Visual acuity was counting finger 1 metre in right eye and 6/5 in left eye. Examination of the right eye revealed very little conjunctival congestion and two dense infiltrates in the Central Part of Cornea; the upper one being larger [Figure - 1] with a faint black spot visible in the centre of the upper infiltrate. The sur­rounding cornea was hazy. Pupil was atro­pinised. A yellowish white exudate like material was seen on the anterior lens surface. I.O.P. was normal. Slit lamp examination showed two dark brown sting like bodies in the upper corneal infiltrate. These were almost in the same track with' some gap in bet­ween with deeper one touching the endo­thelium where as the superficial one in the anterior corneal stroma. Epithelium was intact. There were no signs of active uveitis, however few pigments were seen on the pos­terior corneal surface. Lens showed anterior polar cataract. A presumptive diagnosis of sting injury of cornea by some insect was made and patient was treated with atropine eye drops BD and Betnesol Eye drops TDS by which cornea cleared slightly. 3 days later the superficial sting like body was removed from the cornea and subjected to detailed micros­copic examination by Entomologist which revealed it to be a thin, smooth and non hollow process with blunt tip [Figure - 2]-con­sistent with the spur of leg of some beetle and differentiating it from the sting which in con­trast is thick, hollow, sharp tipped and mostly single. However the exact identification of the species of beetle was not possible. The second spur being situated deep in the cornea couldn't be removed. After removal of the spur, cornea became much clearer but sti1l corneal inflammation was persisting. The e was no visual improvement owing to the pre­sence of anterior polar cataract in addition.

  Discussion Top

A violent iridocyclitis and keratitis follow­ing ocular injury by insects is though partly due to mechanical insult, is largely the result of Chemical Injury by toxic fluid produced by the insects as a defence mechanism. None of the beetles possess a venomous sting or bite but hundreds of species of beetles are known to exude a toxic fluid containing cantharidin crystalline anhydride of cantharidic acid ­which produces severe vesicant reaction on the skin 3 and when instilled into the eye, it gives rise to necrotic conjunctivitis and keratouveitis. The severe Keratitis and anterior polar cataract as a sequelae of anterior uveitis in the present case most pro­bably resulted from the cantharidin contain­ing toxic fluid exuded by the beetle at the time of injury. In addition, the leg spurs though embedded in the cornea but being chemically inert might have added some mechanical insult to the cornea.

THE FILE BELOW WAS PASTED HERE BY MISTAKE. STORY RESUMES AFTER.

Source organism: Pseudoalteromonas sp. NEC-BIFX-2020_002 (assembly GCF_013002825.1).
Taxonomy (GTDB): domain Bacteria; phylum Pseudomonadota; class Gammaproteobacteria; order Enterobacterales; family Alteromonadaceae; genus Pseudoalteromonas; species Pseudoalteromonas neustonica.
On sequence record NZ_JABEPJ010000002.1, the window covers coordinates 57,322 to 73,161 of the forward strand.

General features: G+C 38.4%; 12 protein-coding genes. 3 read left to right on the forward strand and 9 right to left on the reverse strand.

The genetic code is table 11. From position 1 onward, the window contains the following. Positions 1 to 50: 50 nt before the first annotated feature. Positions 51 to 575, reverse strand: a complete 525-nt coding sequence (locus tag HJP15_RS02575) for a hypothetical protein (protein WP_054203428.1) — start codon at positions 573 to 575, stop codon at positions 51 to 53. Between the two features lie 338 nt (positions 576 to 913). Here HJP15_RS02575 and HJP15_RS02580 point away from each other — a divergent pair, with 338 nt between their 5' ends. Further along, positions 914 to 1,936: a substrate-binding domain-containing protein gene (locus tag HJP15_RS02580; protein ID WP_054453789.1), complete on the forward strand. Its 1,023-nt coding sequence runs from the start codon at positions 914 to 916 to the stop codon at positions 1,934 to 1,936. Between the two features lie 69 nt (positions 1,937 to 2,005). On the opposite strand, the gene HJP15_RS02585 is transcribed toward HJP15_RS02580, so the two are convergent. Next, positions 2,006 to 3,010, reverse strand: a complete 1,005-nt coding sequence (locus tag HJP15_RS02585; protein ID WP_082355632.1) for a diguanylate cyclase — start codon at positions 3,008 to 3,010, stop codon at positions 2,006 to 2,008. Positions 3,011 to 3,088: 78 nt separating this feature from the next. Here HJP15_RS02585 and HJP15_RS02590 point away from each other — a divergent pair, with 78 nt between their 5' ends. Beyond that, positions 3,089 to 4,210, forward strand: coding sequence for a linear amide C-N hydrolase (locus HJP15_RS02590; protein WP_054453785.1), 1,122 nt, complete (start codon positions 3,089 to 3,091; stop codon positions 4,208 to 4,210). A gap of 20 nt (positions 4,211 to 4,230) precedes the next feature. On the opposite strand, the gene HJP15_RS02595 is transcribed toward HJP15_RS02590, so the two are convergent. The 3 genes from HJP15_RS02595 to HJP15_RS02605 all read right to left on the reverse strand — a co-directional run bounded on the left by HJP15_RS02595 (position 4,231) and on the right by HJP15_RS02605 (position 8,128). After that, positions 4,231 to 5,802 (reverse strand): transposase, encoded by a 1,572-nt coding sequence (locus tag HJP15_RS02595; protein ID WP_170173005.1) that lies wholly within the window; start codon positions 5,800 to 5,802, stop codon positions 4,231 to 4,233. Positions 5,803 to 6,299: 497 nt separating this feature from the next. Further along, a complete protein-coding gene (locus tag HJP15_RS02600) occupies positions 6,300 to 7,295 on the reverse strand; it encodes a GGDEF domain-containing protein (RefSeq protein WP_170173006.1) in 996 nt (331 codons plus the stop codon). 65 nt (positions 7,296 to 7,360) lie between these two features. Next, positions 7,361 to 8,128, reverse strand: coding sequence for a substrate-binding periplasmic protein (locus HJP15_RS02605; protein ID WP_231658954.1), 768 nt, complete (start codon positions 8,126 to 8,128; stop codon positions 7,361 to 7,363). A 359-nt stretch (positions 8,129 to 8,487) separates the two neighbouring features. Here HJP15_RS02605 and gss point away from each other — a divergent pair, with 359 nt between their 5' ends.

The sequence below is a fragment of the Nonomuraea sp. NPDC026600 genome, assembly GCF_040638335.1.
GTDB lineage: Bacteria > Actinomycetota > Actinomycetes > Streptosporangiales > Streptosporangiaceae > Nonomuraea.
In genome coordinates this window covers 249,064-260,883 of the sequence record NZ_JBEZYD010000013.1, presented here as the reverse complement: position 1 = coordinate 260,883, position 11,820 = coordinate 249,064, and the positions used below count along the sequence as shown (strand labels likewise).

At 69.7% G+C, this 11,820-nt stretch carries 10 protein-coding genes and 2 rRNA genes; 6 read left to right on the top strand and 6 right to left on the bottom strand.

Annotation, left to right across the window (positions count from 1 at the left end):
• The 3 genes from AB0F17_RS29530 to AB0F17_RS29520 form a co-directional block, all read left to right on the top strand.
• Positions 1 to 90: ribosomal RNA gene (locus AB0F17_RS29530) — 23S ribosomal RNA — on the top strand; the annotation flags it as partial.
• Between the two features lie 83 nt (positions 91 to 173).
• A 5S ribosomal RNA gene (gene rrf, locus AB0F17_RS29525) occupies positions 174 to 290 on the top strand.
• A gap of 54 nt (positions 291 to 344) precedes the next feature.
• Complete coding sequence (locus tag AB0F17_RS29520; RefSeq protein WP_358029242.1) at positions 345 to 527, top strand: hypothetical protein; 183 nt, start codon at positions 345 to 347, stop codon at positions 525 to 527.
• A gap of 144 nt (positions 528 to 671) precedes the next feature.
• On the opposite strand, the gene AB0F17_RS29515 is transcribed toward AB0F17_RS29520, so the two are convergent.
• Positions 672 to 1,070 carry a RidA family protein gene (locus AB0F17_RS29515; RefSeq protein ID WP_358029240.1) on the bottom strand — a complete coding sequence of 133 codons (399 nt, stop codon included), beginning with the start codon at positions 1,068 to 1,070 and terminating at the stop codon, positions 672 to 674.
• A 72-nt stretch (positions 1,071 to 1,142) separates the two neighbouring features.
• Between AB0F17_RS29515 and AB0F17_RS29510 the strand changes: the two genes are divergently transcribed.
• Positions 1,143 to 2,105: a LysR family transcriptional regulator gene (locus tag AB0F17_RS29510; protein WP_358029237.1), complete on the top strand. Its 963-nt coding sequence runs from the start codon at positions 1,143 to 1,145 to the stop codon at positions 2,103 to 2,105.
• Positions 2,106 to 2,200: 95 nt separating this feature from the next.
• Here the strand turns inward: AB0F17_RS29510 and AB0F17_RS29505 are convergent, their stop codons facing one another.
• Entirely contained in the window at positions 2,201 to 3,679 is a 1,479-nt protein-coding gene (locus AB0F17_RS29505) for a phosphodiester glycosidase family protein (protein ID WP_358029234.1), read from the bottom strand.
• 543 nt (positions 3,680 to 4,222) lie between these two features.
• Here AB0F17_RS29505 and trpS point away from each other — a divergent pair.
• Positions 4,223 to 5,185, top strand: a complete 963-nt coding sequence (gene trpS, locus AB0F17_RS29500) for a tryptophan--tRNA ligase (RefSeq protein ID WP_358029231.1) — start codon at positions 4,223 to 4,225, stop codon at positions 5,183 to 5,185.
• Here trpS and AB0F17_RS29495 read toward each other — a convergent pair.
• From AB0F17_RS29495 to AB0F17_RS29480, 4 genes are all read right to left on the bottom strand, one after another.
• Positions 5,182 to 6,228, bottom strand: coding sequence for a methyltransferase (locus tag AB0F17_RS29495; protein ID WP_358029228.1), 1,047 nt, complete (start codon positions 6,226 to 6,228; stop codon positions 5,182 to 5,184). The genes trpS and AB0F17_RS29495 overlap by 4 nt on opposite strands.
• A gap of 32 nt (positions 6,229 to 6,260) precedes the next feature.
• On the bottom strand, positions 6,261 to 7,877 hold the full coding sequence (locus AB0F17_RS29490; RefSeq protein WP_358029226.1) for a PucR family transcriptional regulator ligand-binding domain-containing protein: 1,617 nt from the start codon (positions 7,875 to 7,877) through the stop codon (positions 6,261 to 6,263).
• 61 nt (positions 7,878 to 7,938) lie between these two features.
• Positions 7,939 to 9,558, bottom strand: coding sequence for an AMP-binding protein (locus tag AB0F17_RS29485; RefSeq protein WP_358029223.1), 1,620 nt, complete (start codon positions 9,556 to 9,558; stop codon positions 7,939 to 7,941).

Identification of the causative insect by the patient at times may be extremely difficult especially in speedy driving moments as has been in the present case also where only mic­roscopic examination of the left out part of the insect (leg spurs) in the cornea by the Ento­mologist could establish the diagnosis of bee­tle injury.

It being mainly a chemical injury, not much improvement is expected by the removal of the left out leg spurs in the cornea. Keratitis and Uveitis can be treated by the usual topical steroid and atropine therapy. Response to medication, however, is very slow as is evident from the present case where keratitis still persisted after about 3 months of treatment, though uveitis got controlled. The final visual outcome is also uncertain because of the associated sequelae of keratouveitis.

  Summary Top

An extremely rare case of beetle injury of cornea with retained intracorneal leg spurs of the insect is reported.

  References Top

Duke Elder S., 1972, System of Ophthalmology Vol. XIV, Part 2 Page 1203 Henry Kimpton, LONDON.  Back to cited text no. 1


  [Figure - 1], [Figure - 2]